Art, Writing, Jokes, Animals, Videos
Kruger National Park, 2012
My friend asked me if I’d write up a bit about the experience I had in Kruger in November, 2009, when I lucked upon an amazing scene.
I’d been driving north from Satara camp toward Letaba.
It was a stinking hot day and, as it was approaching noon and most animals were content with settling under some scrap of shade,
I was heading back for some lunch and a rest before heading back.
I stopped on the bridge over the Olifants River to get out stretching my legs.
The cool thing about this bridge (and a few others) is that is one of the few places where it’s deemed safe to get out and stretch your legs.
If you’re not familiar with Kruger, one of the beauties of this park is that you can drive freely just about anywhere where there is a road.
But you have to stay in your vehicle except for certain designated areas, such as the rest camps.
The bridges are long enough that I think it is felt that as long as you stay in the middle of the bridge (and it’s marked by painted lines), it’s safe to get out.
And these bridges are good areas for wildlife viewing because there is often a lot of activity around the rivers.
On this day, there were a group of elephants in the water, cooling off, and a number of the juveniles were just having a blast in the water.
They were rolling and spraying each other, jumping on each other’s backs – just having fun time. It was an irresistible occasion for photography.
I’d spent I’d estimate close to an hour photographing these guys. Understand that at any given point, there were a handful of people standing on the bridge. Most people would come and watch for a short while and then get into their air conditioned car to go look for something more dramatic. But, just as I was about to pack it in myself, I heard someone from the north end of the bridge call out, “Hey, this one’s having a baby!”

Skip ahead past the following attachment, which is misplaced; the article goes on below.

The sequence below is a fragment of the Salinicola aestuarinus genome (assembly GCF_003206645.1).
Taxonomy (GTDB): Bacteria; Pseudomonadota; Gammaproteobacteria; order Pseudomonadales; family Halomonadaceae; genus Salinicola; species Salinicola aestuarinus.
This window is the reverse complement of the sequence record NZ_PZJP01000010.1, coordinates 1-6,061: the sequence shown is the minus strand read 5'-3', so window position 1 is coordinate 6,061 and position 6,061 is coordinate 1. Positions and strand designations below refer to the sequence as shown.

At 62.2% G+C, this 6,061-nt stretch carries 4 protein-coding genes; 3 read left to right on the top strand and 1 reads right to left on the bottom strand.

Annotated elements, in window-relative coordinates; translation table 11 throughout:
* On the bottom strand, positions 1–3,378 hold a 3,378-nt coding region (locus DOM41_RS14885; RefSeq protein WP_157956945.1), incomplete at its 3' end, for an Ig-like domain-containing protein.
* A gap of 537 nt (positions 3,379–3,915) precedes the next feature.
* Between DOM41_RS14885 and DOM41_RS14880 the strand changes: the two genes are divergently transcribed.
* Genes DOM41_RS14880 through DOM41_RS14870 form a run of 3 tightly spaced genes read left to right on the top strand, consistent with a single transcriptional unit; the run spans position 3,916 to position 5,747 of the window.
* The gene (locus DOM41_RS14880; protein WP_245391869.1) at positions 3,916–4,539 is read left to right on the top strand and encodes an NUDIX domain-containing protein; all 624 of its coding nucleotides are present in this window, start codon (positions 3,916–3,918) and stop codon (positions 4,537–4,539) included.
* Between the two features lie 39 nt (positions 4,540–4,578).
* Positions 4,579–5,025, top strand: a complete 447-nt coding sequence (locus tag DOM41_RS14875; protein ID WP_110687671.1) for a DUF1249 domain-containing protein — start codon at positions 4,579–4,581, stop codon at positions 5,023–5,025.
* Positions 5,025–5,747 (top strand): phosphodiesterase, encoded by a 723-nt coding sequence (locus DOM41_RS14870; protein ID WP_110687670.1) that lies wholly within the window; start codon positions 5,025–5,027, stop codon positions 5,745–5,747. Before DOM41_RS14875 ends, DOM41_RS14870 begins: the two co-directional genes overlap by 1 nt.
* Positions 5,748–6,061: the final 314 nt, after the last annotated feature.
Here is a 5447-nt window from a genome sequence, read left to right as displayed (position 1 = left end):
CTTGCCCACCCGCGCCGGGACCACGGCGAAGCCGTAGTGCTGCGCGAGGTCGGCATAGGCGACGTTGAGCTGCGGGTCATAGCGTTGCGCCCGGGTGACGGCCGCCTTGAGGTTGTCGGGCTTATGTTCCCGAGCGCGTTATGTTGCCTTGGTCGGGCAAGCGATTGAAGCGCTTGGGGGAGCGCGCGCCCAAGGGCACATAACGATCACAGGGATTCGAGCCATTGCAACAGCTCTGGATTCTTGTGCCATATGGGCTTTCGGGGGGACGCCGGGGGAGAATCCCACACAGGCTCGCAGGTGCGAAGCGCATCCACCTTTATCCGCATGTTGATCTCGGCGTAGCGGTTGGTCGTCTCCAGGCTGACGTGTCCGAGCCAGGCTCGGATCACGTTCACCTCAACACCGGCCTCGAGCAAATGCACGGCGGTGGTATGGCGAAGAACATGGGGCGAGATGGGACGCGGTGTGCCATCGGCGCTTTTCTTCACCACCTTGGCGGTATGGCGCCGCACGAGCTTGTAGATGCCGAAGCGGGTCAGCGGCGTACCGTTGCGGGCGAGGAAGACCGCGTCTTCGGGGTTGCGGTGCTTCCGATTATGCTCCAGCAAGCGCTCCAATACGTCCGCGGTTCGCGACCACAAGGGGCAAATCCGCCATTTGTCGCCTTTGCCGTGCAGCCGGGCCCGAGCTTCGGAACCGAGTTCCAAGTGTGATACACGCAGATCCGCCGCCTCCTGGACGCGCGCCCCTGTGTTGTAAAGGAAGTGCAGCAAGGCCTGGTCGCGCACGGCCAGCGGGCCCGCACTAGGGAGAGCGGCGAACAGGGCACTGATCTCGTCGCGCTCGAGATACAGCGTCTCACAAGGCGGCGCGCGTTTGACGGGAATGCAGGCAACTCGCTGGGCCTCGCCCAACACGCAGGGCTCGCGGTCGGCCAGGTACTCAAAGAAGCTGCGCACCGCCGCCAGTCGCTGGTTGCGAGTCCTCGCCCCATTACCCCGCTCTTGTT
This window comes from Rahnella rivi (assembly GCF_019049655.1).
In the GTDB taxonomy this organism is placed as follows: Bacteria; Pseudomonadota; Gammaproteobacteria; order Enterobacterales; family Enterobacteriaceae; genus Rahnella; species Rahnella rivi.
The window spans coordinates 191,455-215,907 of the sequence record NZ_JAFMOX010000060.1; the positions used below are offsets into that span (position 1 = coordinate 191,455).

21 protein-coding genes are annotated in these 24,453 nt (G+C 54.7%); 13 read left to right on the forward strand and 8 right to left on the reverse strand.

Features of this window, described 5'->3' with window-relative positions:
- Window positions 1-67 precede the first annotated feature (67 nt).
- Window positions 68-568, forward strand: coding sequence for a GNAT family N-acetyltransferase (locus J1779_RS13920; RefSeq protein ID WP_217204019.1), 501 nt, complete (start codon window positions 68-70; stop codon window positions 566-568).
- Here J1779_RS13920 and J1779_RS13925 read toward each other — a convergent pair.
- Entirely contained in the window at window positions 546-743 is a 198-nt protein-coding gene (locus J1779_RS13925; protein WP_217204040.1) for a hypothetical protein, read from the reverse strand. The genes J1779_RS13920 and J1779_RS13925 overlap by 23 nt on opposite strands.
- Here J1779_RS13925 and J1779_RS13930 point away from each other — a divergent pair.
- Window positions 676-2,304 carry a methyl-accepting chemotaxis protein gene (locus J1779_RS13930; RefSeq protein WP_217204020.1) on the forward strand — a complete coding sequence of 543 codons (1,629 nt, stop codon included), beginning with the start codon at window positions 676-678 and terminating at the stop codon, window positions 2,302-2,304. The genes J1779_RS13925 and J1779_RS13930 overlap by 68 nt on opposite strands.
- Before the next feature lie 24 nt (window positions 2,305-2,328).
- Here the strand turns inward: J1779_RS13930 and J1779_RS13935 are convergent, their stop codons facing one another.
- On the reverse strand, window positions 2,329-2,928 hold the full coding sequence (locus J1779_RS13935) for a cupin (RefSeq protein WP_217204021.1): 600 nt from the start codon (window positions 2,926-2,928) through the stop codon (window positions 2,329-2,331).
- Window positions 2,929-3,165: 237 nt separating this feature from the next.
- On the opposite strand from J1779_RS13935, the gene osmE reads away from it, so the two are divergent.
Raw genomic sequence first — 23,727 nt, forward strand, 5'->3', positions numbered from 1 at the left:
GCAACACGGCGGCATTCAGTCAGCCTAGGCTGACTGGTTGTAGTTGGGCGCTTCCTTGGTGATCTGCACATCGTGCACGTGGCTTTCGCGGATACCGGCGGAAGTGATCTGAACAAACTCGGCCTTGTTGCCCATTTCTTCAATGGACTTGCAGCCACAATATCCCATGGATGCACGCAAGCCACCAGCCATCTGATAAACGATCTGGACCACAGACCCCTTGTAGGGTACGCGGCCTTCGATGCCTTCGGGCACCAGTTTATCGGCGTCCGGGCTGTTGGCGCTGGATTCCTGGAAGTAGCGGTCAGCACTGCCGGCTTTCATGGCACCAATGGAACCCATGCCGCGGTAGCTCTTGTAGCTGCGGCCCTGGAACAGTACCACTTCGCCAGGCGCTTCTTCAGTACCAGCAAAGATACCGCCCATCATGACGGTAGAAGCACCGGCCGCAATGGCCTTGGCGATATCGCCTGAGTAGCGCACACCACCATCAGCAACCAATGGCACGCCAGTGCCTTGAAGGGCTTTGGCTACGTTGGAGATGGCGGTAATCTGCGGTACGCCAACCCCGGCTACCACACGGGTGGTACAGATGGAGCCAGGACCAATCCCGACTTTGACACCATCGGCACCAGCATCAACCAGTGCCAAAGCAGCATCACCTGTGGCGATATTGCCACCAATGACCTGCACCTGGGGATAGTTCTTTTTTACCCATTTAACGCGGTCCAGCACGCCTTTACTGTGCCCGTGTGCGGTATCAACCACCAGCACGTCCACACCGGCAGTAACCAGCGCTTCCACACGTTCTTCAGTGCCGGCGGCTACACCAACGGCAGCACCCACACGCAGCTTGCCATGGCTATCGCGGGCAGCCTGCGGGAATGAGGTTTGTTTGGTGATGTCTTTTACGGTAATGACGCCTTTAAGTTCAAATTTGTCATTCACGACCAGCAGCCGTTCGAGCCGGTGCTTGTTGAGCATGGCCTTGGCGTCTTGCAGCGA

I grabbed my cameras and ran down to that end of the bridge. And I began to see something I never thought I’d have the privilege of seeing in my life.
When I first arrived, I looked down on a smallish elephant, standing in the water with a large amniotic sac protruding out of her.
At this point, there was no doubt what was going on here….
And in a few seconds, the baby splashed into the water amidst a great amount of trumpeting from the new mother.
The river here is obviously not very deep – I’d guess that it is something in the neighborhood of 0.5 meters deep. But the baby cannot stand and as it thrashes in the water it seems that it could be in some danger of not being able to keep its head above water. The mother seems confused at first. But quickly a nearby female – larger and I’d presume older and perhaps more experienced – seemed to step in and assume command. I think of her as an older ‘aunt‘, though obviously I can’t know the relationships between these elephants.
She began to take charge and work with her trunk and her foot to support the baby and to keep the baby’s head above water.
Mother and ‘aunt’ continue to try and hold the baby’s head out of the water while the amniotic sac floats away downstream.
Even as mother and aunt worked frantically to support the baby, many others from this group of elephants began to gather around
and form a protective phalanx, encircling the new addition to their extended family.
Baby continues to thrash helplessly in the water while many of the other elephants formed a protective phalanx around the newborn.
Note that even the mother has turned away from the baby, leaving only the aunt to continue to try and prop the baby’s head up.